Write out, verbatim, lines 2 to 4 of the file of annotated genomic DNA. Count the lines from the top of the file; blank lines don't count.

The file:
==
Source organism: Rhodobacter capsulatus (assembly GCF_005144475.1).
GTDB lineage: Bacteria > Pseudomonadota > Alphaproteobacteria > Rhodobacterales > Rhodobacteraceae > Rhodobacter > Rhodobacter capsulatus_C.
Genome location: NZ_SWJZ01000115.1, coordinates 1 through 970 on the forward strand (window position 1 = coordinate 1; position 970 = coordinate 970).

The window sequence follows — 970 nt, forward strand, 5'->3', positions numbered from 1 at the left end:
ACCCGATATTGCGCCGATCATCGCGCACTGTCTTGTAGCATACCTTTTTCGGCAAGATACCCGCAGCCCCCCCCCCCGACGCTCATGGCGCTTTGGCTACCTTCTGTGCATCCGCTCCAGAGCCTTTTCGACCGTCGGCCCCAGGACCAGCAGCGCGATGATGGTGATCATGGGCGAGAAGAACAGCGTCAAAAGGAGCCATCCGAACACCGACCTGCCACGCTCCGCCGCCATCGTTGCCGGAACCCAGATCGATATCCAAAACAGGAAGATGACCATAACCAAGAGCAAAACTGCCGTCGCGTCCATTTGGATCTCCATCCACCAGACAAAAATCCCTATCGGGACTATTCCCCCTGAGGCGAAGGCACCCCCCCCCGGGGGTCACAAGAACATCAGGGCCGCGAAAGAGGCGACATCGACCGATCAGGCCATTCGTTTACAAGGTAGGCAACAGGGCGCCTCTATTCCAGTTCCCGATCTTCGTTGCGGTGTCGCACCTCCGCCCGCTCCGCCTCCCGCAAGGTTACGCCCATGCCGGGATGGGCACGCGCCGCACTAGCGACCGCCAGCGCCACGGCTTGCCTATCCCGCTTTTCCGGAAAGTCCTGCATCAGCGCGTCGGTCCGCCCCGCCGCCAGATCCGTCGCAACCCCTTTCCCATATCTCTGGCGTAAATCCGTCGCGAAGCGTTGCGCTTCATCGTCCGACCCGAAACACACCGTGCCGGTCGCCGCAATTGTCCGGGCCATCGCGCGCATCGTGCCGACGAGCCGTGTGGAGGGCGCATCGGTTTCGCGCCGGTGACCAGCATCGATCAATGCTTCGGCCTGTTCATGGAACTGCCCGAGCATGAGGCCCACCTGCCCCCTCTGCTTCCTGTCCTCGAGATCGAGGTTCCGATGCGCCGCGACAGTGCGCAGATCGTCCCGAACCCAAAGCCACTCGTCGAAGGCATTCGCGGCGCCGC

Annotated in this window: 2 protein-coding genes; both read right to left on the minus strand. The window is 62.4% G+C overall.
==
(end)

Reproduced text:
GTDB lineage: Bacteria > Pseudomonadota > Alphaproteobacteria > Rhodobacterales > Rhodobacteraceae > Rhodobacter > Rhodobacter capsulatus_C.
Genome location: NZ_SWJZ01000115.1, coordinates 1 through 970 on the forward strand (window position 1 = coordinate 1; position 970 = coordinate 970).

The window sequence follows — 970 nt, forward strand, 5'->3', positions numbered from 1 at the left end: